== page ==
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Finding area

  1. Nov 19, 2011 #1
    Question: Find the area under the graph y = cos(x) from x = 0 to x = pi/2

    Solution:

    A = Lim ( ∏/(2n) * Ʃ cos( ∏i/(2n)) = ? Start: i = 0 and End: n = n
    n → ∞

    Just like there is a theorem for adding consecutive numbers.... n(n + 1)/2..
    Is there one for trig functions????
     
  2. jcsd
  3. Nov 19, 2011 #2

    LCKurtz

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    I don't know of any nice formula for that sum. (That doesn't mean there isn't one.) Are you studying approximating sums for integrals but don't have the fundamental theorem of calculus yet?
     
  4. Nov 19, 2011 #3
    I guess you can say that.... The real question was ... estimate the area of cos(x) [0,pi/2] using 4 approximating rectangles and right endpoints..

    That is easy so I wanted to try and solve for n rectangles..
     
  5. Nov 19, 2011 #4

    LCKurtz

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    That's good that you found it so easy. That means you get the idea and that is what counts. There is a reason calculus books typically only do the limit thing for parabolas. Try that if for y = x2 if your book hasn't already done it for you. You will be able to calculate it.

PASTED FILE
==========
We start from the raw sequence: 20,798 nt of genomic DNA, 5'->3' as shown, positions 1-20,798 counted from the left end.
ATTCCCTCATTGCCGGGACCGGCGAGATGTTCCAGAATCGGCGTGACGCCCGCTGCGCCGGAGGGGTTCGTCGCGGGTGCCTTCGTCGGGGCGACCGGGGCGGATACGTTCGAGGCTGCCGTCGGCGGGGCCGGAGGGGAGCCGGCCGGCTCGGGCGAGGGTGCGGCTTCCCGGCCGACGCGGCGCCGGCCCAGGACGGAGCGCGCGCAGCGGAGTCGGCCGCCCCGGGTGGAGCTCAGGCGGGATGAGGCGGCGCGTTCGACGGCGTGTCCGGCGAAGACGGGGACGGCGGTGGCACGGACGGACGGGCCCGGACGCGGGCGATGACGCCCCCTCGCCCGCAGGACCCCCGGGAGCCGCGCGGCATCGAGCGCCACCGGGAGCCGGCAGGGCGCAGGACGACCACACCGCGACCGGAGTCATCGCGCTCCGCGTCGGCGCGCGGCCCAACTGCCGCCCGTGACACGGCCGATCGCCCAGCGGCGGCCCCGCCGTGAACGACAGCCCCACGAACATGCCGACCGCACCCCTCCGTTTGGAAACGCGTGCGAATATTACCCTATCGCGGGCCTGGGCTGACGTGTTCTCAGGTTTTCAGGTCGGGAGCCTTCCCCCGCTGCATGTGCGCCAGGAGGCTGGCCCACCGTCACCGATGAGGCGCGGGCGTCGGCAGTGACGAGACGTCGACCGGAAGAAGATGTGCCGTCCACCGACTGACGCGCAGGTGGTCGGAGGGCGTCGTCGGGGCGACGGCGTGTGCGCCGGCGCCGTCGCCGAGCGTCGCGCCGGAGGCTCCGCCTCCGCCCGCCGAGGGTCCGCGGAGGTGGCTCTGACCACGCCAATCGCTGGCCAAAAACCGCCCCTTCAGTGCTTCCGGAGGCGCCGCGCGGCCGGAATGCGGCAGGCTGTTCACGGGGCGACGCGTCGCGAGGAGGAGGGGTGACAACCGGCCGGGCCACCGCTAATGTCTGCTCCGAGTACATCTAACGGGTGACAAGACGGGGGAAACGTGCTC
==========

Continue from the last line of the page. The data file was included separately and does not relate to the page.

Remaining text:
Trying it for most functions will leave you with a sum that you can't evaluate in closed form, such as you have just experienced. That is why the fundamental theorem of calculus is so important.
     
  6. Nov 19, 2011 #5
    one more question...

    Estimate the area under the graph of f(x) = 1 + x^2 from x = -1 to x = 2 using 6 rectangles and right end point.

    Question:
    Can I change the equation from 1 + x^2 to 1 + (x - 1)^2 and change the interval to x = 0 to x = 3 ??

    This seems logical because technically it would be the same area.. and it is easier for me to break up into 6 rectangles.
     
  7. Nov 19, 2011 #6

    Dick

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    Just for the record, there are formulas like that. See http://en.wikipedia.org/wiki/List_of_trigonometric_identities Look under "Other sums of trigonometric functions". You can derive them by summing the geometric series exp(i*a*k) and splitting into real and imaginary parts.
     
  8. Nov 19, 2011 #7

    LCKurtz

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    Yes you could, but I don't see why it is any easier.
     
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